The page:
A humpback whale caught up in what appears to be a craypot line has been spotted off the lower South Island.
It was reported to the Department of Conservation by a fishing boat crew who saw the whale at Knife and Steel Harbour, between Big River and Waitutu River on Saturday.
The line appeared to have the wrapped around the whale's pectoral fin and tail stock and was trailing 20m to 30m behind it. The whale was moving and could travel up the west or east coast of the South Island.
DOC is appealing for sightings of the whale so its teams trained in disentangling whales can attempt to free it.
"People seeing the whale can assist our rescue response by staying with the whale, monitoring it and advising of its exact location for our disentanglement team to get to it," DOC ranger Mike Morrissey said.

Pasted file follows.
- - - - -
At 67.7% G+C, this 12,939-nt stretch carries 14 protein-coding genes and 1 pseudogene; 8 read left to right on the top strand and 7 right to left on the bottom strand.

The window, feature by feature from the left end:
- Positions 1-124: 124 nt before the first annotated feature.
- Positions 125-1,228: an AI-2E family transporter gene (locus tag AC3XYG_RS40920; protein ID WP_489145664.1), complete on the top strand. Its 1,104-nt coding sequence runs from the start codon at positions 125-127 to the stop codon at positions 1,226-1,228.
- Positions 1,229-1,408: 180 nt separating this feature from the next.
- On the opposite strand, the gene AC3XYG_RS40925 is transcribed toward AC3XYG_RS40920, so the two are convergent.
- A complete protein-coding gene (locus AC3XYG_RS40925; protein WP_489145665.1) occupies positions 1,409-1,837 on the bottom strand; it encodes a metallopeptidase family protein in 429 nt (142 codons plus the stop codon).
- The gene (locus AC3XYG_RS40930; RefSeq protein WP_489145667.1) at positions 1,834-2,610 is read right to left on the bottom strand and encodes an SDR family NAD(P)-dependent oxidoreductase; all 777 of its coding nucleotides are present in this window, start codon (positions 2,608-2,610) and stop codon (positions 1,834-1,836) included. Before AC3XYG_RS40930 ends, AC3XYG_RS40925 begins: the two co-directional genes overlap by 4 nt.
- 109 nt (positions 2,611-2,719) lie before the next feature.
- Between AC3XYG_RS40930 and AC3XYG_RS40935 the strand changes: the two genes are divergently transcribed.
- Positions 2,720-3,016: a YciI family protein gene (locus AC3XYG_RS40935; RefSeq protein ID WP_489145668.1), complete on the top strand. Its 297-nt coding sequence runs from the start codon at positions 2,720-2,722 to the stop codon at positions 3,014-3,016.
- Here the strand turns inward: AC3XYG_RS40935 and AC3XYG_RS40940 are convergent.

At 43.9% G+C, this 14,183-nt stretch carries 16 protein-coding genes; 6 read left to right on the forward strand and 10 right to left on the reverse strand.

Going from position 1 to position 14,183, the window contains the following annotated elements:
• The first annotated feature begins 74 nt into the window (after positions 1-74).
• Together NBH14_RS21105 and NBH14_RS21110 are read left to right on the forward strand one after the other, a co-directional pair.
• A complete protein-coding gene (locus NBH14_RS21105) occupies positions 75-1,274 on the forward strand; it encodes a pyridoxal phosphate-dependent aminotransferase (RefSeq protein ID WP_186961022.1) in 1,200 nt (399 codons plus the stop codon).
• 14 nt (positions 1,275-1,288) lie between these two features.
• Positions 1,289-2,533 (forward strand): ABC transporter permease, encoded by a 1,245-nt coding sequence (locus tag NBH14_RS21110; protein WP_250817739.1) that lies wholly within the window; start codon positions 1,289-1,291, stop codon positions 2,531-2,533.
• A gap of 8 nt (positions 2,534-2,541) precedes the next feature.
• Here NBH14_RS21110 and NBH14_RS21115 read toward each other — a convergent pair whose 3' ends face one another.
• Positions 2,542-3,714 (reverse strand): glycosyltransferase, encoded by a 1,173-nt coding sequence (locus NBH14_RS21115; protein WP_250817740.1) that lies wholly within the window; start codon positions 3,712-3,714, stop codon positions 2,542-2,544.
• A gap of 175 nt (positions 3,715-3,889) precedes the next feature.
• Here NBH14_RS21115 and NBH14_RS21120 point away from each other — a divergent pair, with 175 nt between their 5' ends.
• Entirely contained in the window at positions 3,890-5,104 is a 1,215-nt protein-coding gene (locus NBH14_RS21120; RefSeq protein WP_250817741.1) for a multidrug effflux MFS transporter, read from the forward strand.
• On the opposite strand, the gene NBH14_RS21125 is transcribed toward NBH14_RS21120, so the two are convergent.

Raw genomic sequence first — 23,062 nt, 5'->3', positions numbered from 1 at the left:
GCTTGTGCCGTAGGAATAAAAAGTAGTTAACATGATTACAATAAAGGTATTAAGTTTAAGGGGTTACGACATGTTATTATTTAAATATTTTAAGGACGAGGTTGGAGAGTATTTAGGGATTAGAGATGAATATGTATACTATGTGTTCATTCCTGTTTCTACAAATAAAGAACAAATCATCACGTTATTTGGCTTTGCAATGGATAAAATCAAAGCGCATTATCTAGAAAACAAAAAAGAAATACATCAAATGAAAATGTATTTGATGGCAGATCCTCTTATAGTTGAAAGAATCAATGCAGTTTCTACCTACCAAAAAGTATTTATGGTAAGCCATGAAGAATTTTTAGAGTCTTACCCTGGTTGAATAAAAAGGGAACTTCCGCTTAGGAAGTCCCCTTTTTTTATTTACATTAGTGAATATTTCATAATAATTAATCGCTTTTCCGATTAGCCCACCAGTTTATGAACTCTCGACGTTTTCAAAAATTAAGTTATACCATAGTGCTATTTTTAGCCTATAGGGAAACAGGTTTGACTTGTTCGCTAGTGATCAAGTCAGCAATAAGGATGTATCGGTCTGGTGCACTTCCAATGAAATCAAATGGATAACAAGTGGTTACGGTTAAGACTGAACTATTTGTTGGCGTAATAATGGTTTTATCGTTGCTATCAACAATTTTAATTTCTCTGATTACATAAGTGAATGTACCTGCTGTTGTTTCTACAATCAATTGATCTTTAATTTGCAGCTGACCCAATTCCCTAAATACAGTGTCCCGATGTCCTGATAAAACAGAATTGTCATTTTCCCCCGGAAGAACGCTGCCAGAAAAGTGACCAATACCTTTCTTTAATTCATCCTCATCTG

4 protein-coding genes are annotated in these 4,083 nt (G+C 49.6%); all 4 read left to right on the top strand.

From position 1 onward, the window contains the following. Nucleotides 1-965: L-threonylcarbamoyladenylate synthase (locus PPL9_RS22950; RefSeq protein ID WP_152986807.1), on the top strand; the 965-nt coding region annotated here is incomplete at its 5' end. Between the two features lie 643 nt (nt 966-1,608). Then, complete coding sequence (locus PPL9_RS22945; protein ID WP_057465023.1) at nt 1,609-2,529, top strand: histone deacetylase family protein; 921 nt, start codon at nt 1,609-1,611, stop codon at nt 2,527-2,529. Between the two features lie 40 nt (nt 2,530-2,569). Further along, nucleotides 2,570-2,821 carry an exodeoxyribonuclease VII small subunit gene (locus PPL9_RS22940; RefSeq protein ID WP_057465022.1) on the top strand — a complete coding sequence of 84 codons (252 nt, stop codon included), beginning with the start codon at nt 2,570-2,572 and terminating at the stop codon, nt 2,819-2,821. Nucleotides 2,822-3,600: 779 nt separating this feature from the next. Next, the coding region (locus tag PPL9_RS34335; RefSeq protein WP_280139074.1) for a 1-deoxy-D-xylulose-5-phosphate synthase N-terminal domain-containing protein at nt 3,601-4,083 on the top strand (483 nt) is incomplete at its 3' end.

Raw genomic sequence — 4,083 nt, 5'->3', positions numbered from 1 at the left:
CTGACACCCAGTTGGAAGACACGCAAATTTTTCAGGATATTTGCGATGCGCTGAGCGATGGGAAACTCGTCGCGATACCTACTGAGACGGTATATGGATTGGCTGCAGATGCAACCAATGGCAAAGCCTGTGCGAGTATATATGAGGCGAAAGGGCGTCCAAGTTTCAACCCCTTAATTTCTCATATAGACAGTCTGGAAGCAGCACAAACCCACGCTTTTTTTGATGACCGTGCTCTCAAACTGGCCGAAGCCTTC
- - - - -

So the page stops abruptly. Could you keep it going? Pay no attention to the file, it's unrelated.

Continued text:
But people are warned not to try to free the whale themselves, as it's dangerous, or to cut any line and floats, which would make it difficult for the team to carry its work.
Mr Morrisey, who leads the South Island large whale disentanglement team, asked boaties to not get close to the whale or do anything that would disturb or harass the whale.
In late March a humpback whale entangled in fishing line was reported off the Otago coast. The whale was then seen off Kaikōura several days later and the whale disentanglement successfully cut the rope from the whale.
Cutting whales free can take several hours and has to be done when sea conditions are not too rough
The procedure for disentangling whales, called kegging, involves using grapnel hooks to attach rope and floats to material entangling a whale to slow it down and tire it out.
When the whale is sufficiently exhausted, the team edge along the rope until they can reach over with a long pole and a range of various knife blades to cut away whatever has entangled the whale.
Humpback whales migrate north through New Zealand waters at this time of year to tropical breeding grounds.
Anyone who sees the whale should call DOC's 24-hour hotline 0800 DOCHOT / 0800 36 24 68.